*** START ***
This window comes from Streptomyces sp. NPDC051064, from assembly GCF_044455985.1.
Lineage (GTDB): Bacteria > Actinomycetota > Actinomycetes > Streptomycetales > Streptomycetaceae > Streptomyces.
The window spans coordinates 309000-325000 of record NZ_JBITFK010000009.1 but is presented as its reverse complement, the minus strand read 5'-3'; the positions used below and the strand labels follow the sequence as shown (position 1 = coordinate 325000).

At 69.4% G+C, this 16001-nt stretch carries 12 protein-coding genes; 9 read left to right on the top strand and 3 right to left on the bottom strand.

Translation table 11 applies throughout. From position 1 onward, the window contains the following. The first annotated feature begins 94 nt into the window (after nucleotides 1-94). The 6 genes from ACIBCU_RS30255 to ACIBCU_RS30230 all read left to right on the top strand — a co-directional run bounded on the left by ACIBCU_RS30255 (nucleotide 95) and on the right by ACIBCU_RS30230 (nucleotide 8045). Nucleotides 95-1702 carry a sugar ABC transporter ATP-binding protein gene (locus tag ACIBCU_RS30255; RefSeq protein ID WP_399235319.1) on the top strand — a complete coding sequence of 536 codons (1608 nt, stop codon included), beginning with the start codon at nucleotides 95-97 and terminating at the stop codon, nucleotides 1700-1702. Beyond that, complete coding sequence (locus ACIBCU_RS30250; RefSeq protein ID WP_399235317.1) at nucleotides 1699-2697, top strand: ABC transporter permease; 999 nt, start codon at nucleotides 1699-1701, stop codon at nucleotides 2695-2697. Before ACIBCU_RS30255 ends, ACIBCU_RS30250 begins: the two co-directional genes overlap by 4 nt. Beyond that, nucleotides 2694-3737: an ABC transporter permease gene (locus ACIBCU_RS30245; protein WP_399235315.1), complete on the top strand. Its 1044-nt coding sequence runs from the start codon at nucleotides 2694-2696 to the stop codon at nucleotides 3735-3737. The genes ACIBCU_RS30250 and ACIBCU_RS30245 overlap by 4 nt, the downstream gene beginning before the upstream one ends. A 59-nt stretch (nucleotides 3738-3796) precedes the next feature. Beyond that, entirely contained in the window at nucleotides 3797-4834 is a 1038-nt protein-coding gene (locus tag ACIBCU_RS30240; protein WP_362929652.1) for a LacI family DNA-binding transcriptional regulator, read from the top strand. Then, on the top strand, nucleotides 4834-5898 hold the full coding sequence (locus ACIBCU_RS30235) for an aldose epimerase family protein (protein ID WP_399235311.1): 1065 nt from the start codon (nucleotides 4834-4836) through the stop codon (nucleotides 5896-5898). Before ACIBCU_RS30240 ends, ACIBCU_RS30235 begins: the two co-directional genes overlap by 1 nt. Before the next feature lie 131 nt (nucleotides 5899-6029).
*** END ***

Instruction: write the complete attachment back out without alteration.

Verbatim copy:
This window comes from Streptomyces sp. NPDC051064, from assembly GCF_044455985.1.
Lineage (GTDB): Bacteria > Actinomycetota > Actinomycetes > Streptomycetales > Streptomycetaceae > Streptomyces.
The window spans coordinates 309000-325000 of record NZ_JBITFK010000009.1 but is presented as its reverse complement, the minus strand read 5'-3'; the positions used below and the strand labels follow the sequence as shown (position 1 = coordinate 325000).

At 69.4% G+C, this 16001-nt stretch carries 12 protein-coding genes; 9 read left to right on the top strand and 3 right to left on the bottom strand.

Translation table 11 applies throughout. From position 1 onward, the window contains the following. The first annotated feature begins 94 nt into the window (after nucleotides 1-94). The 6 genes from ACIBCU_RS30255 to ACIBCU_RS30230 all read left to right on the top strand — a co-directional run bounded on the left by ACIBCU_RS30255 (nucleotide 95) and on the right by ACIBCU_RS30230 (nucleotide 8045). Nucleotides 95-1702 carry a sugar ABC transporter ATP-binding protein gene (locus tag ACIBCU_RS30255; RefSeq protein ID WP_399235319.1) on the top strand — a complete coding sequence of 536 codons (1608 nt, stop codon included), beginning with the start codon at nucleotides 95-97 and terminating at the stop codon, nucleotides 1700-1702. Beyond that, complete coding sequence (locus ACIBCU_RS30250; RefSeq protein ID WP_399235317.1) at nucleotides 1699-2697, top strand: ABC transporter permease; 999 nt, start codon at nucleotides 1699-1701, stop codon at nucleotides 2695-2697. Before ACIBCU_RS30255 ends, ACIBCU_RS30250 begins: the two co-directional genes overlap by 4 nt. Beyond that, nucleotides 2694-3737: an ABC transporter permease gene (locus ACIBCU_RS30245; protein WP_399235315.1), complete on the top strand. Its 1044-nt coding sequence runs from the start codon at nucleotides 2694-2696 to the stop codon at nucleotides 3735-3737. The genes ACIBCU_RS30250 and ACIBCU_RS30245 overlap by 4 nt, the downstream gene beginning before the upstream one ends. A 59-nt stretch (nucleotides 3738-3796) precedes the next feature. Beyond that, entirely contained in the window at nucleotides 3797-4834 is a 1038-nt protein-coding gene (locus tag ACIBCU_RS30240; protein WP_362929652.1) for a LacI family DNA-binding transcriptional regulator, read from the top strand. Then, on the top strand, nucleotides 4834-5898 hold the full coding sequence (locus ACIBCU_RS30235) for an aldose epimerase family protein (protein ID WP_399235311.1): 1065 nt from the start codon (nucleotides 4834-4836) through the stop codon (nucleotides 5896-5898). Before ACIBCU_RS30240 ends, ACIBCU_RS30235 begins: the two co-directional genes overlap by 1 nt. Before the next feature lie 131 nt (nucleotides 5899-6029).